Wall Street's last decade is full of assorted criminals and villains that will never be held to account. It's simply not plausible that so many well-meaning, law-abiding people made so many innocent mistakes that, purely by coincidence, just happened to fatten their bonus pools. Of course, apologists remain. Over and over again, the propagandists responsible for propping up the hollow façade that remains of Wall Street tell us that "nobody saw this coming."
It doesn't matter that that lie has been deconstructed and exposed over and over and over again. The zombie lie lives on, because Wall Street needs it to. Which is why I'm not the least bit confident that Christine Richard's Confidence Game (Wiley, 2008) will change things very much, notwithstanding its compelling narrative, meticulous reporting and unassailable documentation.
Did I mention its compelling narrative? Because this book hooks you right from the start.
Confidence Game tells the story of a bright hedge fund manager that saw his spot, went all in, faced down the best sharks on Wall Street and emerged with a billion-dollar payout. Typically, this would be the story of a villain, right? Not in this case.
Bill Ackman looked at the emperor and saw that he was naked back in 2002. He loudly proclaimed as much. And all the emperor's horses, and all the emperor's men on Wall Street ran interference. For the next six years. Before all was said and done, Ackman was investigated by Eliot Spitzer, the New York State Insurance Commissioner's Office and the SEC. Ackman stood firm in the face of the onslaught, and for his travails, walked away with $1.1 billion dollars.
How did it happen? Well, a whole book was written on the subject, but in a nutshell, Ackman realized that a pillar of the bond-insurance racket (it was a racket), MBIA, had shuffled some paperwork to conceal their potential liability. They had severely underpriced their insurance contracts and could only sustain themselves so long as the economy continued to grow. Ackman's evidence was ironclad, and he was generous in terms of sharing his information. After all, he had a reason to be -- he had bet against MBIA and fully expected their share price to fall when the information he uncovered penetrated the market.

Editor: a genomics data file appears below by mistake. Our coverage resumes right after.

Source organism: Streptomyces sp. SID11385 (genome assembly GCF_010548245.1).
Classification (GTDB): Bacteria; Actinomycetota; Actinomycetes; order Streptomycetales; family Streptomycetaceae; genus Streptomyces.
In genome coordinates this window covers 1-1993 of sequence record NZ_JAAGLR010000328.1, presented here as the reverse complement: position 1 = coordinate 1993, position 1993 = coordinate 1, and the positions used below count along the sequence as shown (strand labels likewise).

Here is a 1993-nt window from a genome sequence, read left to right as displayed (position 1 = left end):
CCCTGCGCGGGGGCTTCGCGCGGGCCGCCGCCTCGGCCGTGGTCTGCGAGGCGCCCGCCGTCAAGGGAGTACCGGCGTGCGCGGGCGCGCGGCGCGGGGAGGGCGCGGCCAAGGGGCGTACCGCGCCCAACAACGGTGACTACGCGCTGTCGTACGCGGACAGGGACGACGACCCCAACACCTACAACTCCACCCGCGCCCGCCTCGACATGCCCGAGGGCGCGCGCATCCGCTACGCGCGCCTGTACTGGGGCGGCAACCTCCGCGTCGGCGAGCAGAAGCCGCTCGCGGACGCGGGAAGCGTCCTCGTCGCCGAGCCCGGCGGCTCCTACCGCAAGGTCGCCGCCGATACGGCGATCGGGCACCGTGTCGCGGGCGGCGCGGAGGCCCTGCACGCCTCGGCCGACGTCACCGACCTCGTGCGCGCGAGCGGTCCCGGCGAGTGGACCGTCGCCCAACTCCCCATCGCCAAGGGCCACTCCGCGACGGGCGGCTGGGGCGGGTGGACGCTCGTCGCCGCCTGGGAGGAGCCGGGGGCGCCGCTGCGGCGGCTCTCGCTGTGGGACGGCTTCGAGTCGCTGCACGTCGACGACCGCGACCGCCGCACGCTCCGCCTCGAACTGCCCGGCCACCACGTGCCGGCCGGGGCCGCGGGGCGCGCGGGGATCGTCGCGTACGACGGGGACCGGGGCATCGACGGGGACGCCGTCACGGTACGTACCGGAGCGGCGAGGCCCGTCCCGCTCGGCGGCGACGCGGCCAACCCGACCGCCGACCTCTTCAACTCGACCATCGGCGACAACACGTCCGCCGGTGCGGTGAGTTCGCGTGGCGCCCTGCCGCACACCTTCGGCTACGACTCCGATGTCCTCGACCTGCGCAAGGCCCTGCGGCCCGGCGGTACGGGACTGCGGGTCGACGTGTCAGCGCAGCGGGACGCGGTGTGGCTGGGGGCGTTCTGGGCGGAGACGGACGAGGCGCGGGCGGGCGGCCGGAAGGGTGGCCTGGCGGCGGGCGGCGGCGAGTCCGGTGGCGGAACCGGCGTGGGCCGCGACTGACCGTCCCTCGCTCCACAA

That's where things began to go wrong.
The market didn't want to accept the information Ackman was providing. Instead, they were downright hostile to it. Market participants (investment banks that built the bond deals MBIA insured) knew that if MBIA suffered, they'd suffer as well. That's the abstract argument. In the real world, these bankers saw that if Ackman got any traction, their bonus pools would dry up overnight as their industry crashed. So they ignored Ackmen. For six years.
For six years the deals continued, getting bigger and bigger. Ackman looked on with unruffled confidence. He kept whaling away at the borg, until one day, the system fell apart. And Ackman was left standing on a pile of money.
If Wall Street or its regulators had listened to Ackman when he first chirped, the canary in the coal mine may have prevented what may go down in history as the world's most devastating financial crisis. Ackman would have earned less than 1% of what he ultimately gained, but mainstreet would almost definitely be better off today.
Of course, the shame of all of this is that none of it has changed Wall Street. The bankers got their bonuses, even after being bailed out. They learned that trickery, lies, deceit, intentionally feigned ignorance and any other unethical behavior required to protect their bonus pools is what pays in the end. Bill Ackmans and Bethany McLeans will come and go, but the titans of finance will always be with us.
(disclaimer: I sometimes get free books. If I read them and like them, I sometimes review them. Because I like getting free books. Confidence Game was one of the books that I got for free, enjoyed reading and decided was worth reviewing, because I think you should read it, too.)